Fresh Air Weekend: R.A. Dickey, Carole King

Carole King was in a doo-wop group called the Co-Sines when she was a teenager. i i

Carole King was in a doo-wop group called the Co-Sines when she was a teenager. Jim McCrary hide caption

itoggle caption Jim McCrary
Carole King was in a doo-wop group called the Co-Sines when she was a teenager.

Carole King was in a doo-wop group called the Co-Sines when she was a teenager.

Jim McCrary

Fresh Air Weekend highlights some of the best interviews and reviews from past weeks, and new program elements specially paced for weekends. Our weekend show emphasizes interviews with writers, filmmakers, actors, and musicians, and often includes excerpts from live in-studio concerts. This week:


Carole King wrote songs for others before becoming a performer and writing for herself. In her new memoir, A Natural Woman, she details the stories behind some of her most famous songs and her relationships with songwriters like James Taylor, Gerry Goffin and Paul Simon.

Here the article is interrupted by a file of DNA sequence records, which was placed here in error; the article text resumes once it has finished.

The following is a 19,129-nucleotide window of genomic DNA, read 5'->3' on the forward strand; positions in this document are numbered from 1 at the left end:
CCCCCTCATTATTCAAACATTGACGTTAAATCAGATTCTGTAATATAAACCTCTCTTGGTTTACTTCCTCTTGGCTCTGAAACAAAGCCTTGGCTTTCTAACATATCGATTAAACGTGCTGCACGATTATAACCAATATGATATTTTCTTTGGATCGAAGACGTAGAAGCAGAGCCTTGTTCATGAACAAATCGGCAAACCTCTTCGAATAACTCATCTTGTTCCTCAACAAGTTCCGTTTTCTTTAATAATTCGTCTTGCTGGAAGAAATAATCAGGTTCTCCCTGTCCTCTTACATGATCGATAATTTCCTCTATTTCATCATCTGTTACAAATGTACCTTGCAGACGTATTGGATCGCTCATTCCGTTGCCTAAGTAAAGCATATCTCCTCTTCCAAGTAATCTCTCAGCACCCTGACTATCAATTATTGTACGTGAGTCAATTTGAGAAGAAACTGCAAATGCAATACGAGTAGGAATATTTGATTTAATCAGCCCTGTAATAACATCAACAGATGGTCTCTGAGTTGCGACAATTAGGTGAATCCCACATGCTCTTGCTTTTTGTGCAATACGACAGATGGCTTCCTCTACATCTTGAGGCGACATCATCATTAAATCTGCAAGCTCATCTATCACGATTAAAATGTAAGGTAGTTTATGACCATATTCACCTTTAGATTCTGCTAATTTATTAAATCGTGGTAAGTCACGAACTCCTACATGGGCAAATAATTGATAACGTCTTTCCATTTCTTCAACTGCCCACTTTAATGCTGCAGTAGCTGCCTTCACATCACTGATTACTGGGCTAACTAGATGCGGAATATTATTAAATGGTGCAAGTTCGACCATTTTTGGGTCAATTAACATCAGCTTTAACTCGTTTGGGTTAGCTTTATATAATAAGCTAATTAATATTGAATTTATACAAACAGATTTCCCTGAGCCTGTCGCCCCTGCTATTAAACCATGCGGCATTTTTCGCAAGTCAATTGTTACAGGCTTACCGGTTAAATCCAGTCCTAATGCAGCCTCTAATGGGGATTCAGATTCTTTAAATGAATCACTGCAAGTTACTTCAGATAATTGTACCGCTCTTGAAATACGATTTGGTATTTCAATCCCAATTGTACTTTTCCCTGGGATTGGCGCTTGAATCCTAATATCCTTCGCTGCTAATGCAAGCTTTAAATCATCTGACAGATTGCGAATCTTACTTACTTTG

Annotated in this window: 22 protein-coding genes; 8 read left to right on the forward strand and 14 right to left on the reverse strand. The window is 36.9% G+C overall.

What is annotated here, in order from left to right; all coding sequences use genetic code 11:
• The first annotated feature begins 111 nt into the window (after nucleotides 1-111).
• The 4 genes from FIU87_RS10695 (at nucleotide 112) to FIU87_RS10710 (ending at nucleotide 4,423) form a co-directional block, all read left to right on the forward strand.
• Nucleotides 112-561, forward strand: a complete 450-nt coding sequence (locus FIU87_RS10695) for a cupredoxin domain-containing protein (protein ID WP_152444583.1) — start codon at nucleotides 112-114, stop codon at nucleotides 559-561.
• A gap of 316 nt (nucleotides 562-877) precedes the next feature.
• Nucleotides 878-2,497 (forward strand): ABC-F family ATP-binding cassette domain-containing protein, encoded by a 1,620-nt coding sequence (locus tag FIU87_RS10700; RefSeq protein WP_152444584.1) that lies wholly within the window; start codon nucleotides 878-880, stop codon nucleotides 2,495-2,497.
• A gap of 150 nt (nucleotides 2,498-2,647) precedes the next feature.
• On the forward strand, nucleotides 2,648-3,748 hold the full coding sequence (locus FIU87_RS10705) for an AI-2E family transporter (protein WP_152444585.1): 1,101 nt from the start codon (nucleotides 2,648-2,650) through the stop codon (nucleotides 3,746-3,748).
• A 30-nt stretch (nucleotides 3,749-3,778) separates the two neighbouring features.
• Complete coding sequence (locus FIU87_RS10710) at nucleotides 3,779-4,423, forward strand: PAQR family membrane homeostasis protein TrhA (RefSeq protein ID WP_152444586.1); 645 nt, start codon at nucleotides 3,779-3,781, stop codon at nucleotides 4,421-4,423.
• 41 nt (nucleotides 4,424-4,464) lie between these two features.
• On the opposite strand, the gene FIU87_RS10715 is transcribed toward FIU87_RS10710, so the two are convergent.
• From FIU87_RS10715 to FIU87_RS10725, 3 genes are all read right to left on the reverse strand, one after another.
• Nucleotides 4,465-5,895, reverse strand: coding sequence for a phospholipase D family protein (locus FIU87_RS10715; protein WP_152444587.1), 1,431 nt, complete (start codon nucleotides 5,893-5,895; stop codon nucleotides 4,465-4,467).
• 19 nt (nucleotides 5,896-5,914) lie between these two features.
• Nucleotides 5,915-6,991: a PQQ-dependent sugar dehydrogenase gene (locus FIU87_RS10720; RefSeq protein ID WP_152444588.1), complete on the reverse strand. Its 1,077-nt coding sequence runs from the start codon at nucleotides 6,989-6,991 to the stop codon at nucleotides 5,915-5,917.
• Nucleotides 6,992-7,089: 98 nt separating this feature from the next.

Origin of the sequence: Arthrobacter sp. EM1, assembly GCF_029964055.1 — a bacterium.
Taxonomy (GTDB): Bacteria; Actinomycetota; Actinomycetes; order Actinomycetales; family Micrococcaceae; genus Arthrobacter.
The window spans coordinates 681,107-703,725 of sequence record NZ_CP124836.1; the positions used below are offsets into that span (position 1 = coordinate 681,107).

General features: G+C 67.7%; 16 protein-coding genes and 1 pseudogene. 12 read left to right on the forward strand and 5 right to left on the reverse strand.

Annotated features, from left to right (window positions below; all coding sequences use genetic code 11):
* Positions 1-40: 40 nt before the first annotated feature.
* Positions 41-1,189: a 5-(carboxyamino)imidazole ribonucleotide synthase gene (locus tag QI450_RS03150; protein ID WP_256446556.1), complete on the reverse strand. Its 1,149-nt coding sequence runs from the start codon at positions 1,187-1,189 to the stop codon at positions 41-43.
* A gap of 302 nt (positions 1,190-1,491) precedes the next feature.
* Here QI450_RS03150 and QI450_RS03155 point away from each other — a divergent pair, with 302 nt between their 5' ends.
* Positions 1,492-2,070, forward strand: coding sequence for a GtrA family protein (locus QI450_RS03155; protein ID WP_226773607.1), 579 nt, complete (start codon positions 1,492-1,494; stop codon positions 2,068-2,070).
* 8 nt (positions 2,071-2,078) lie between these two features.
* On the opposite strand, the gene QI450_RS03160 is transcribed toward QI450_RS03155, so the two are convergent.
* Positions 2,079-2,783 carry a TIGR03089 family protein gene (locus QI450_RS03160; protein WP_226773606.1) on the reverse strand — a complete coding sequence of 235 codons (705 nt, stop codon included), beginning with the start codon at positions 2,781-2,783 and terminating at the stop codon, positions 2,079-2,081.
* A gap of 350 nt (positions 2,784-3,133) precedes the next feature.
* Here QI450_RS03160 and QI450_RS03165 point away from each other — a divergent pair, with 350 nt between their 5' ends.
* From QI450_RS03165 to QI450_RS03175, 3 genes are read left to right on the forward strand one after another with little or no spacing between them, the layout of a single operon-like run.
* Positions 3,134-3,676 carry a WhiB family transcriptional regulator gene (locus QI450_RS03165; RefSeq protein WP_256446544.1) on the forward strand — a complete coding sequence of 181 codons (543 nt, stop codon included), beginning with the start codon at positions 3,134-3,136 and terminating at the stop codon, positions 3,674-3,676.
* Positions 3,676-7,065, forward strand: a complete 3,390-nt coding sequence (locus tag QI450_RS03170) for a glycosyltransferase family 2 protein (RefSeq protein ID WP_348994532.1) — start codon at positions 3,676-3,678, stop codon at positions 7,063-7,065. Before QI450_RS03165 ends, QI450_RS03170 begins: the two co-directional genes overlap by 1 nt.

Bonnie Raitt's 'Slipstream': A Barnstorming Good Time: Slipstream is Raitt's first album since 2005's Souls Alike, and she's produced most of the tracks herself. Rock critic Ken Tucker says that this return to recording and her renewed control over her music has resulted in one of Raitt's finest albums.

'Winding Up' As The Mets' Knuckleball Pitcher: New York Mets pitcher R.A. Dickey is currently the only knuckleball pitcher in the major leagues. His new memoir, Wherever I Wind Up, explains how his life — and career — have mimicked the unpredictable trajectory of the difficult pitch he throws game after game.

You can listen to the original broadcasts here:

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